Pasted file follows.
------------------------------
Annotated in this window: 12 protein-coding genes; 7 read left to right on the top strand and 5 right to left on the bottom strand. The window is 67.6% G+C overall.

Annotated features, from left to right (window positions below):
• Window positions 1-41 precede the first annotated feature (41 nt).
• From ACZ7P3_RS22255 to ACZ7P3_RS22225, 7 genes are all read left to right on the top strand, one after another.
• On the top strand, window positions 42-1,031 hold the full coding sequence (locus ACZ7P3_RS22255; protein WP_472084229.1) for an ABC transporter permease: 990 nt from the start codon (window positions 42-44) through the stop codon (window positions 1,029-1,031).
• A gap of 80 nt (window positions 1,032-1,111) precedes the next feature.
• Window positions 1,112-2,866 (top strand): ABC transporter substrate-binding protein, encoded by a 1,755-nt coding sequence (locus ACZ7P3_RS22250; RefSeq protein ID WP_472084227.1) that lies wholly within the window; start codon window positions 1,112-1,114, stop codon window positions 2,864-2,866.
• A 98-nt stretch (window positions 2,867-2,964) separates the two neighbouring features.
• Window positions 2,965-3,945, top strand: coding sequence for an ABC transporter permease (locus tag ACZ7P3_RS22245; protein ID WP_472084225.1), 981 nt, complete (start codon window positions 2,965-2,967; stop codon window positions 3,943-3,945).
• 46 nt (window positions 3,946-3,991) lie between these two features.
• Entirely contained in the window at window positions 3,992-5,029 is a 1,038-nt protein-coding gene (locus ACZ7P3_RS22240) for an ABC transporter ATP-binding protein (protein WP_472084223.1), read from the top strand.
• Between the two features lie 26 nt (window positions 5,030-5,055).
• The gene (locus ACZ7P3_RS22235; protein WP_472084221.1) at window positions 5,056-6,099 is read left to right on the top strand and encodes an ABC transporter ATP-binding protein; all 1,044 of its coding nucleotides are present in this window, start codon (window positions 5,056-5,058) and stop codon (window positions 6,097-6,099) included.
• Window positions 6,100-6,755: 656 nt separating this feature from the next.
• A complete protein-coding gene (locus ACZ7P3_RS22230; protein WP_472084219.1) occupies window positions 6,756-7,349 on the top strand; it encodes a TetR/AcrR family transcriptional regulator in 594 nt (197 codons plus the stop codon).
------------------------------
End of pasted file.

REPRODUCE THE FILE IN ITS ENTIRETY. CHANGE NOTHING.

Annotated in this window: 12 protein-coding genes; 7 read left to right on the top strand and 5 right to left on the bottom strand. The window is 67.6% G+C overall.

Annotated features, from left to right (window positions below):
• Window positions 1-41 precede the first annotated feature (41 nt).
• From ACZ7P3_RS22255 to ACZ7P3_RS22225, 7 genes are all read left to right on the top strand, one after another.
• On the top strand, window positions 42-1,031 hold the full coding sequence (locus ACZ7P3_RS22255; protein WP_472084229.1) for an ABC transporter permease: 990 nt from the start codon (window positions 42-44) through the stop codon (window positions 1,029-1,031).
• A gap of 80 nt (window positions 1,032-1,111) precedes the next feature.
• Window positions 1,112-2,866 (top strand): ABC transporter substrate-binding protein, encoded by a 1,755-nt coding sequence (locus ACZ7P3_RS22250; RefSeq protein ID WP_472084227.1) that lies wholly within the window; start codon window positions 1,112-1,114, stop codon window positions 2,864-2,866.
• A 98-nt stretch (window positions 2,867-2,964) separates the two neighbouring features.
• Window positions 2,965-3,945, top strand: coding sequence for an ABC transporter permease (locus tag ACZ7P3_RS22245; protein ID WP_472084225.1), 981 nt, complete (start codon window positions 2,965-2,967; stop codon window positions 3,943-3,945).
• 46 nt (window positions 3,946-3,991) lie between these two features.
• Entirely contained in the window at window positions 3,992-5,029 is a 1,038-nt protein-coding gene (locus ACZ7P3_RS22240) for an ABC transporter ATP-binding protein (protein WP_472084223.1), read from the top strand.
• Between the two features lie 26 nt (window positions 5,030-5,055).
• The gene (locus ACZ7P3_RS22235; protein WP_472084221.1) at window positions 5,056-6,099 is read left to right on the top strand and encodes an ABC transporter ATP-binding protein; all 1,044 of its coding nucleotides are present in this window, start codon (window positions 5,056-5,058) and stop codon (window positions 6,097-6,099) included.
• Window positions 6,100-6,755: 656 nt separating this feature from the next.
• A complete protein-coding gene (locus ACZ7P3_RS22230; protein WP_472084219.1) occupies window positions 6,756-7,349 on the top strand; it encodes a TetR/AcrR family transcriptional regulator in 594 nt (197 codons plus the stop codon).